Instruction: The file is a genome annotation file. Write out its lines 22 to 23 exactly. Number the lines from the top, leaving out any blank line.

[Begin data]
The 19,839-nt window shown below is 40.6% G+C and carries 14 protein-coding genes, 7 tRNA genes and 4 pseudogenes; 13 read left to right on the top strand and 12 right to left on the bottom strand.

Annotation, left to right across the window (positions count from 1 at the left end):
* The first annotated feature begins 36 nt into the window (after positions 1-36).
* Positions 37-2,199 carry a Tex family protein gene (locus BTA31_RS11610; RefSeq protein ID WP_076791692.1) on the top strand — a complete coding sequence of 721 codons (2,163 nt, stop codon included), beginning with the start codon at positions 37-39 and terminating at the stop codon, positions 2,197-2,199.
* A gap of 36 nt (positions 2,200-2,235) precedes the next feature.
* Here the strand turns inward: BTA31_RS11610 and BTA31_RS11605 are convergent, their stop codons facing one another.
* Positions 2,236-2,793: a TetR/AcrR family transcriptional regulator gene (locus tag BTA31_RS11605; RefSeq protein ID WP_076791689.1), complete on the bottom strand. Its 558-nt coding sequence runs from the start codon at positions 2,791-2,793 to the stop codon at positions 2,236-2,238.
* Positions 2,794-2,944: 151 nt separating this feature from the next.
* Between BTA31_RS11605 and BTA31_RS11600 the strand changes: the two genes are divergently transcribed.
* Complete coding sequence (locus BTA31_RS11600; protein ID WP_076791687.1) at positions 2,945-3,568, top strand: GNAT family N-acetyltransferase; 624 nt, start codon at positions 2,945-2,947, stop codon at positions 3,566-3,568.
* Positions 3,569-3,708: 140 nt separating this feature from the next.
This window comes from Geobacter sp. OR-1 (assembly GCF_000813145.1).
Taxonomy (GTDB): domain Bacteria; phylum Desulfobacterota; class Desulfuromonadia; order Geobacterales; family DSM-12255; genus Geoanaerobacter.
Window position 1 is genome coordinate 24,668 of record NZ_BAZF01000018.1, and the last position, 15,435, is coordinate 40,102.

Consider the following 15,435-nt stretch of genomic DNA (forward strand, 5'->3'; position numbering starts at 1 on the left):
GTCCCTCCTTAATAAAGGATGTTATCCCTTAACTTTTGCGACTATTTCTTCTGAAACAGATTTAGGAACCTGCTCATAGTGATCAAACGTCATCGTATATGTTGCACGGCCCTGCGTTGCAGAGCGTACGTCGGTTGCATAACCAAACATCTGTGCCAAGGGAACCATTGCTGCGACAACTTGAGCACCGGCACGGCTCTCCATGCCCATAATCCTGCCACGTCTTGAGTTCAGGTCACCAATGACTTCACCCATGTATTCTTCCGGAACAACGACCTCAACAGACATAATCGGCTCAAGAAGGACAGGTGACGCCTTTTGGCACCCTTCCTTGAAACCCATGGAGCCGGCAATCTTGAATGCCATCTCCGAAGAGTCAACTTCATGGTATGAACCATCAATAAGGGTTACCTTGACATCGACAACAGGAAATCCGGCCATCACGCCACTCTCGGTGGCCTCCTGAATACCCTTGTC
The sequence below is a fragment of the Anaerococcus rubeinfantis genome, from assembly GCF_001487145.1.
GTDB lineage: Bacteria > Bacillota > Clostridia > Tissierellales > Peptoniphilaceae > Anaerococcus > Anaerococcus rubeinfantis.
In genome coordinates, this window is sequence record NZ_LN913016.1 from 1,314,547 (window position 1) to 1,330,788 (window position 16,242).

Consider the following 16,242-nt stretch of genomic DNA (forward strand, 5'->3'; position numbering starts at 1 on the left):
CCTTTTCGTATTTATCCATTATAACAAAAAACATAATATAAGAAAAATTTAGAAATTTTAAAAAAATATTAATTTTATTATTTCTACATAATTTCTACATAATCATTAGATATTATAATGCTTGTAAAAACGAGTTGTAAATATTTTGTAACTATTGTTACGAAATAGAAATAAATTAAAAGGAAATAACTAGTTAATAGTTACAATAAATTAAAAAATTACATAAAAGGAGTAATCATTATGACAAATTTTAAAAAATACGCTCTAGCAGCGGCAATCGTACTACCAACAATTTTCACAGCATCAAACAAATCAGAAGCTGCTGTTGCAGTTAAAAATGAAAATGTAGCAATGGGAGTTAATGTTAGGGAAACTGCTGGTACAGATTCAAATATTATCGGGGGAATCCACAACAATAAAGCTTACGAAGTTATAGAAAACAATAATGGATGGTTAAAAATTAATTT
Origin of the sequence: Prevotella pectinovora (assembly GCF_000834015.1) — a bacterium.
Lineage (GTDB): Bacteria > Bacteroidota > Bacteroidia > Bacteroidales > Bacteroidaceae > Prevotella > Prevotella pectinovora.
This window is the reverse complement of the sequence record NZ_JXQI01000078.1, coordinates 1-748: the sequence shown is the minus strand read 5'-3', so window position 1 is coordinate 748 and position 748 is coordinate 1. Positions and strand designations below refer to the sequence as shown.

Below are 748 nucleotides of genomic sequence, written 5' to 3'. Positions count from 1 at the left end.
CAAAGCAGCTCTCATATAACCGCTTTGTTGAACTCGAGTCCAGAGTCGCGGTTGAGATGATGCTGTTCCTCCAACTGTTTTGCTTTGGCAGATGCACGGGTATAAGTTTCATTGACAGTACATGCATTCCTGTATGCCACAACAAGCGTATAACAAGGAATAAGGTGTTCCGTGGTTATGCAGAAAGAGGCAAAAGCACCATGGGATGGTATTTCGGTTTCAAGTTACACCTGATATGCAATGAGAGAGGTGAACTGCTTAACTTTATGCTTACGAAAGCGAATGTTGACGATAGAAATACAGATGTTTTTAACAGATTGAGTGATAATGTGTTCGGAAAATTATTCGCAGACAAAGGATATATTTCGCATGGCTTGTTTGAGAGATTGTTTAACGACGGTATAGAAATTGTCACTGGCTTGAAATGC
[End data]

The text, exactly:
Origin of the sequence: Prevotella pectinovora (assembly GCF_000834015.1) — a bacterium.
Lineage (GTDB): Bacteria > Bacteroidota > Bacteroidia > Bacteroidales > Bacteroidaceae > Prevotella > Prevotella pectinovora.